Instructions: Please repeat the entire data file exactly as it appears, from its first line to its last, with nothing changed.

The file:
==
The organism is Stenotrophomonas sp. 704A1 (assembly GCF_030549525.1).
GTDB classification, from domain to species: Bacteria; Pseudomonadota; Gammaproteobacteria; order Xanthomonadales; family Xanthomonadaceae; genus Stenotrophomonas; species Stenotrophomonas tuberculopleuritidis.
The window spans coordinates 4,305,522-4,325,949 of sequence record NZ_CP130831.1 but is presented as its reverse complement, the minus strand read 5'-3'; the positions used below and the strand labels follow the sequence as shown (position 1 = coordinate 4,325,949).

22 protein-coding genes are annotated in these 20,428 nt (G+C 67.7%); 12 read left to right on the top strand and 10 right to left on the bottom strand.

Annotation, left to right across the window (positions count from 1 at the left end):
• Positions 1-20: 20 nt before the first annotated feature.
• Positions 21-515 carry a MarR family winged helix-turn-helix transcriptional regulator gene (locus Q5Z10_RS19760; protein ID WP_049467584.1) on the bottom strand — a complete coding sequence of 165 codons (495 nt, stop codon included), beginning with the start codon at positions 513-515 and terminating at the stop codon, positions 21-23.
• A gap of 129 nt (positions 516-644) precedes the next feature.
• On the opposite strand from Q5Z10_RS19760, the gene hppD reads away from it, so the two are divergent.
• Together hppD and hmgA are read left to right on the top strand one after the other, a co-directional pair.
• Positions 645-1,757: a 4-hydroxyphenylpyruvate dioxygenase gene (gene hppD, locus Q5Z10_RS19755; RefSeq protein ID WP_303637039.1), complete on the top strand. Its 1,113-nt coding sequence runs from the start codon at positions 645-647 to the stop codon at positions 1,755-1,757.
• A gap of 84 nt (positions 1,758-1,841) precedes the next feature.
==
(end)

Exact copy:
The organism is Stenotrophomonas sp. 704A1 (assembly GCF_030549525.1).
GTDB classification, from domain to species: Bacteria; Pseudomonadota; Gammaproteobacteria; order Xanthomonadales; family Xanthomonadaceae; genus Stenotrophomonas; species Stenotrophomonas tuberculopleuritidis.
The window spans coordinates 4,305,522-4,325,949 of sequence record NZ_CP130831.1 but is presented as its reverse complement, the minus strand read 5'-3'; the positions used below and the strand labels follow the sequence as shown (position 1 = coordinate 4,325,949).

22 protein-coding genes are annotated in these 20,428 nt (G+C 67.7%); 12 read left to right on the top strand and 10 right to left on the bottom strand.

Annotation, left to right across the window (positions count from 1 at the left end):
• Positions 1-20: 20 nt before the first annotated feature.
• Positions 21-515 carry a MarR family winged helix-turn-helix transcriptional regulator gene (locus Q5Z10_RS19760; protein ID WP_049467584.1) on the bottom strand — a complete coding sequence of 165 codons (495 nt, stop codon included), beginning with the start codon at positions 513-515 and terminating at the stop codon, positions 21-23.
• A gap of 129 nt (positions 516-644) precedes the next feature.
• On the opposite strand from Q5Z10_RS19760, the gene hppD reads away from it, so the two are divergent.
• Together hppD and hmgA are read left to right on the top strand one after the other, a co-directional pair.
• Positions 645-1,757: a 4-hydroxyphenylpyruvate dioxygenase gene (gene hppD, locus Q5Z10_RS19755; RefSeq protein ID WP_303637039.1), complete on the top strand. Its 1,113-nt coding sequence runs from the start codon at positions 645-647 to the stop codon at positions 1,755-1,757.
• A gap of 84 nt (positions 1,758-1,841) precedes the next feature.